Starring Viola Davis as the fictionalised leader of the real-life Agojie tribe, the film follows an elite unit of all-female warriors active in the historical kingdom of Dahomey. Thuso Mbedu, Lashana Lynch and Sheila Atim also star.
The film secured nominations at the Golden Globes, Baftas and SAG Awards, with Davis picking up a Best Actress nomination at all three shows.
However, when the Oscar nominations rolled around, not only was Davis not nominated in the Best Actress category, but the film failed to pick up a single nod.
Speaking to People, Prince-Bythewood said that the snubbing of The Woman King by the Academy reflected a “bigger issue” within the film industry.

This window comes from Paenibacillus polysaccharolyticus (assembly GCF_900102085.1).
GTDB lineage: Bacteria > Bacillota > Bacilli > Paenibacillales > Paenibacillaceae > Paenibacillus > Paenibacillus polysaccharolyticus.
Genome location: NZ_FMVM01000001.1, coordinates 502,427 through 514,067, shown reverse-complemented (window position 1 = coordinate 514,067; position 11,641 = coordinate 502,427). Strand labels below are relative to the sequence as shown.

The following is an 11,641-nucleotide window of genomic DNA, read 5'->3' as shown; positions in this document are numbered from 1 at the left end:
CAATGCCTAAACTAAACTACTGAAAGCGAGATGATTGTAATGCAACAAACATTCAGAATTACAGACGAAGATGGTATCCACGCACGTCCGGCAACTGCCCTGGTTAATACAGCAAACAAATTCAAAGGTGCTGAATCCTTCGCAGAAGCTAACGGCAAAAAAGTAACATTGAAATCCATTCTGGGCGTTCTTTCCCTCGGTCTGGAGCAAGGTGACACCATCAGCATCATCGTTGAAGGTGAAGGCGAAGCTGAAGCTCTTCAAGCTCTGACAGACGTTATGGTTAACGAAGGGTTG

“I’ll never get over it, because what happened was egregious and... it speaks to such a bigger issue in our industry,” she said.
“But [it also speaks to] who I am, the people around me, these actors. We will never take our foot off the gas. We’re ready to do something next. We’re ready to do something as big. We’re ready to do something together.”
The director added that the team behind the film would “always keep that energy, no matter what happens”.
The Independent has contacted the Oscars for comment.
It’s not the first time Prince-Bythewood has criticised the lack of Oscar nominations for The Woman King, writing in The Hollywood Reporter in February that “this awards season was an eye-opener”.
“I’ve gotten so many texts and emails from people in the industry outraged by the Oscar nominations,” she said. “Of course I’m disappointed. Who wouldn’t be?”
In her four-star review, The Independent’s Clarisse Loughrey called The Woman King “a vibrant, restorative celebration of Black womanhood in all its glory”.